“Individually, a teacher shouldn’t be criticised for doing this,” she said, adding that she is helping to organize educators willing to donate their time to families who can’t afford to hire a tutor but want assistance.
In recent days, some members of the Facebook group have floated ideas for creating more inclusive pods, including efforts to recruit students from Black or Latinx families and sponsor their fees.
But Lazar sees that approach as fraught. “You’re seeing people say that they’re willing to sponsor a person of color, but that can also be problematic, because you’re assuming all people of color don’t have means,” she said.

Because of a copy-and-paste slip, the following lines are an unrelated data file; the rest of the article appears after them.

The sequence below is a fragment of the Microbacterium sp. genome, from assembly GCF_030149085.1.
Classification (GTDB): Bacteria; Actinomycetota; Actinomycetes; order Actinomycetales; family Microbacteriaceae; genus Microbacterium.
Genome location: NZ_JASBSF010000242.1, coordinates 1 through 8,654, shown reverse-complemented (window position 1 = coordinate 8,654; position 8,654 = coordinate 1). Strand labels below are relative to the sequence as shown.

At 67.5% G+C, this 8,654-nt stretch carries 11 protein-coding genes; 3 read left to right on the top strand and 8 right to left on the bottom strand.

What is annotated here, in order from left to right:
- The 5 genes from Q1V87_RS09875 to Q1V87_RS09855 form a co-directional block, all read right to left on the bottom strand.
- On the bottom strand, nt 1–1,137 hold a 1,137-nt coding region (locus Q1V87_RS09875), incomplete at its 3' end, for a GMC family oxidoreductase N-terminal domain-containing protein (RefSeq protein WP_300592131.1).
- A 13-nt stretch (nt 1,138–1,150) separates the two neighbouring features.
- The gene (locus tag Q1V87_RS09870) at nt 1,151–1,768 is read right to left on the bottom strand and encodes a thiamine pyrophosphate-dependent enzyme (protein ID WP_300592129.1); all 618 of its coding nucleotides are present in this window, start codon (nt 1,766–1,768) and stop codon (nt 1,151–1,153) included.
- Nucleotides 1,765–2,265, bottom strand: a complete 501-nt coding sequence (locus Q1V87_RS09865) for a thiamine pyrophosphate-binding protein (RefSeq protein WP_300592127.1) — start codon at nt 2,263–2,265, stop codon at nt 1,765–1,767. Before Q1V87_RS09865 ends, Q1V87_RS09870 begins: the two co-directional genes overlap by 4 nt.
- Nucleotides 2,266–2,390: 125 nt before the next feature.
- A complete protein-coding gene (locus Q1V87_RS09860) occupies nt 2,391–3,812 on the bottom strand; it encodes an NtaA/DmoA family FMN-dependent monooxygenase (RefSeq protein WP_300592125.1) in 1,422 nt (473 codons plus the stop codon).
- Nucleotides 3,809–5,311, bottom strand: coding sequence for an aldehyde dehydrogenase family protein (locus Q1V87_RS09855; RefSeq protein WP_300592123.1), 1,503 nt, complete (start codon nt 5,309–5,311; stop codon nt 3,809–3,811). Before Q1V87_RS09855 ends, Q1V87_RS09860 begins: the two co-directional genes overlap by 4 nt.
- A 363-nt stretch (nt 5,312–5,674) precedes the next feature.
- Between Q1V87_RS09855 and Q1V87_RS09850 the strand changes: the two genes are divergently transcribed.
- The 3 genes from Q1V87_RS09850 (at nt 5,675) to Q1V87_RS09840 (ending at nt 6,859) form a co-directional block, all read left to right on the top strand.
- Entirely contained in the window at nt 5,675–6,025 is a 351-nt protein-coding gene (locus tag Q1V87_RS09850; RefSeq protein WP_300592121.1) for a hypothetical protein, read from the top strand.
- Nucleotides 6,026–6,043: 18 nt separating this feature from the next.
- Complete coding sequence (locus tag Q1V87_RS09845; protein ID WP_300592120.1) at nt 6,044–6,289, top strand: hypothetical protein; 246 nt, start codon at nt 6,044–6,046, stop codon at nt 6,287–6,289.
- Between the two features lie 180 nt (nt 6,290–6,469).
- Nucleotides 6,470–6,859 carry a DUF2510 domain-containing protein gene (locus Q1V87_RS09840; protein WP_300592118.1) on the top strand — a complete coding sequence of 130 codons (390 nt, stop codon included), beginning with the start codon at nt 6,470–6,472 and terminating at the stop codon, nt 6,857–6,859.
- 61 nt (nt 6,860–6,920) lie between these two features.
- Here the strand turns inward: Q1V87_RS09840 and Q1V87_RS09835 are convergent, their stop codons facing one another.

Meanwhile, some educators are accepting that pods, microschools and private tutoring are part of the picture – at least in California, where the majority of schools are unlikely to resume in person anytime soon – and are turning their focus instead on how to make them more equitable.
Elisha Smith Arrillaga, the executive director of The Education Trust – West, a research and advocacy organization focused on educational justice, said she’s been fielding a lot of questions about pods in recent days.
“We can’t dictate individual parent choices, but we haven’t done enough to make sure our vulnerable students are getting what they need regardless of what high-income parents are doing,” she said.
“These pods arising means that we need to even more urgently look for ways to get every student everything they need.”